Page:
Americans live shorter lives and have poorer health than people in many other countries. The US ranks 43rd in life expectancy globally, has the highest chronic disease burden and an obesity rate that is two times greater than the OECD average, and ranks worst among comparably wealthy nations on delivering timely and effective medical care
Our nation’s comparatively poor health is not the result of insufficient spending but rather too little investment in prevention and social programs relative to medical care. Decades of scientific research reveal that what matters most in determining a population’s health are income level, educational attainment and health behaviors as well as the communities we call home – with their transportation systems, workplaces, schools, air quality and access to clean water and healthy food.
The Covid-19 pandemic provides us with a historic opportunity to implement a Public Health New Deal that addresses these drivers of health and modernizes essential components of America’s public health infrastructure to enhance disease surveillance, data collection, testing, health communications and equal access to medical care and preventive services, including vaccines.
To advance health, we must adopt a holistic approach promoting policies that address the socioeconomic and environmental factors that contribute to health. America leads the world in technology innovation and now our ingenuity must be applied to reengineering our public health system.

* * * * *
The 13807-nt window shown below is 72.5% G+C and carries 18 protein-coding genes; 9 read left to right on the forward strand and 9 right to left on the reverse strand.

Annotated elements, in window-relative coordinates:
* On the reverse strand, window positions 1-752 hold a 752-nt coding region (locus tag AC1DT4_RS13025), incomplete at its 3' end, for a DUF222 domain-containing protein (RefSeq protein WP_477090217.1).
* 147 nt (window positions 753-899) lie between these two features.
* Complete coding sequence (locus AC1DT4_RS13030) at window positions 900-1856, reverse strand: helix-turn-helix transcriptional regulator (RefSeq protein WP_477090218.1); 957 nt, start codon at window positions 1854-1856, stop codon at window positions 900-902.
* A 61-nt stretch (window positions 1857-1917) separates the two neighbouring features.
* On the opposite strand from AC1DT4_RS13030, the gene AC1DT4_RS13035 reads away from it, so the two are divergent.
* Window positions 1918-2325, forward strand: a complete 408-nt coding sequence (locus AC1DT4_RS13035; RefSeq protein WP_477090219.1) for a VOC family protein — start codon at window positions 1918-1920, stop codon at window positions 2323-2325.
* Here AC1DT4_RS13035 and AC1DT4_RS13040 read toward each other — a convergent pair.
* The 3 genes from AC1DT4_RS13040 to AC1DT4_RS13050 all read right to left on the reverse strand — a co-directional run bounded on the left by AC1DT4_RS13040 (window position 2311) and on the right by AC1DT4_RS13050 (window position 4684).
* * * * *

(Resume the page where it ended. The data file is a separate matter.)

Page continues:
A Public Health New Deal must also address the basic needs of all Americans such as economic security, educational opportunity, affordable housing, community safety, healthy food, and access to health care in order to successfully promote health. Combatting the climate crisis with initiatives such as the Green New Deal will also be critical to improving public health.
As a result of global warming, mosquitoes, ticks, rodents and other vectors are expanding their geographic ranges, altering long established patterns of disease. Additionally, climate change poses a threat to food security, access to clean water supplies, and our mental health, while increasing air pollution also raises the risk of chronic disease.
In this extraordinary, challenging time, collaboration and innovation in an all of government response, coordinating federal, state and local agencies with the private sector is needed to rebuild America’s public health system. Investments in public health must be large and sustained.
The “boom and bust” cycle of public health funding that occurs in response to a crisis must be replaced with enduring support to construct modern, agile public health infrastructure for this decade and beyond. In an interdependent and interconnected world, America must rapidly re-engage with other nations, including rebuilding our global alliances in the World Health Organization so that together we can better address Covid-19 and other health concerns.
A Public Health New Deal can move us towards a healthier future for all Americans in the 21st century and build the bedrock for a more effective, resilient, and equitable health care system in the years ahead.